Editor's Note: This is the first of a two-part guest post written by Lynne Henderson, PhD, developer of the Social Fitness Training model and author of Helping Your Shy and Socially Anxious Client.
I realize that I wrote the book Helping Your Shy and Socially Anxious Client: A Social Fitness Training Protocol Using Cognitive Behavioral Therapy in order to share with therapists and clients alike not only why I reconceptualized my work as Social Fitness Training in order to depathologize and normalize shyness, but also to share with them both the importance of challenging negative automatic thoughts before social situations and the importance of specifically challenging negative attributions of responsibility after social interactions that do not go as well as clients hope. I also wanted to stress the importance of challenging self-concept distortions specifically, not just as part of the usual cognitive restructuring, but also because negative beliefs about the self are much harder to challenge than automatic thoughts about what will happen in any given social situation. Behavioral experiments can test hypotheses about what will happen, but negative beliefs about the self persist, as does the shame that accompanies both negative attributions and negative beliefs about the self.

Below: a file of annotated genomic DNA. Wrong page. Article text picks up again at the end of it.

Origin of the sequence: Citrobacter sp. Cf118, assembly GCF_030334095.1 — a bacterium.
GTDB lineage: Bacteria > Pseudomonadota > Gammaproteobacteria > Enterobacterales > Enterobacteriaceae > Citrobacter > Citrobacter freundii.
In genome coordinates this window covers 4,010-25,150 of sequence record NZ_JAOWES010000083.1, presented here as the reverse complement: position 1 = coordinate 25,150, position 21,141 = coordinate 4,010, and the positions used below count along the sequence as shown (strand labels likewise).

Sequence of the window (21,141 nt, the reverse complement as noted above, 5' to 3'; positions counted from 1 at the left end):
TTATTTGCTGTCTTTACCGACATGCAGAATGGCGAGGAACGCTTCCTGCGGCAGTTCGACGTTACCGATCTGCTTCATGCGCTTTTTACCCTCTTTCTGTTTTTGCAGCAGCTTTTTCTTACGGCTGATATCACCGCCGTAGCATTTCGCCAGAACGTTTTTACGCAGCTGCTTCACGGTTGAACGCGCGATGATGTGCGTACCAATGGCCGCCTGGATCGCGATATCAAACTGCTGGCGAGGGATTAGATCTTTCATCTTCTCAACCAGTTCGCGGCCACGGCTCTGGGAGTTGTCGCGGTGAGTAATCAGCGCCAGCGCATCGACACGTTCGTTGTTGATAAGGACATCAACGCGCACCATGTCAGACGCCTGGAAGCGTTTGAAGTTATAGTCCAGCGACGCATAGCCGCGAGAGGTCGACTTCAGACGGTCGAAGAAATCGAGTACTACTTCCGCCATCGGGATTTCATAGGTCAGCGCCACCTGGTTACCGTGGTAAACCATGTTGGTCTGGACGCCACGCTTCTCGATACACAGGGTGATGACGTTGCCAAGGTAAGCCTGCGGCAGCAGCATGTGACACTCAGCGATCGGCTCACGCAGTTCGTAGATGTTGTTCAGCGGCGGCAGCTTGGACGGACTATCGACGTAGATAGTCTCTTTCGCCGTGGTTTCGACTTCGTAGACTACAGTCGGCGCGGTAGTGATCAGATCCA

It is important to note that negative beliefs and thoughts about the self are often (but not always) associated with negative beliefs about others, which tend to be different from thoughts about the self. Others can be seen as not understanding, not caring, and gossiping about shy people. This is why Leonard Horowitz and I developed a scale to measure them, called the Estimations of Others Scale, which is included in the book. Shy clients scored significantly higher on the scale than shy college students, who scored significantly higher than non-shy college students. These are equally important to challenge. Again, automatic predictions about how others will respond in a given social situation are easier to challenge than entrenched negative beliefs about others. Often the entrenched beliefs are based on painful childhood conditioning experiences and have been rehearsed for a very long time. It is important to acknowledge and hear the clients’ understandable pain while helping the client develop new thoughts and beliefs about others
I also think it is important to normalize shyness with clients. Shyness is a basic human emotion, a mixture of fear and interest that most if not all people experience. We also need to focus on clients’ strengths and deepen their understanding that social fitness, like physical fitness, is developed throughout our lives. All of us must work on it, just like people work on our physical fitness. Finally, when I wrote the book I wanted to share my view of what the strengths of shyness are, and to focus on the potential of people who label themselves as shy in order to help them understand that they don’t need to feel that they need to be extroverts—which many treatments inadvertently encourage. Rather, they can build on their own legitimate strengths of sensitivity, warmth, listening abilities, and a willingness to collaborate and share leadership.
Stay tuned next week for part two of Dr. Henderson’s post on her Social Fitness Training model. To learn more about Henderson's work, visit her at shyness.com.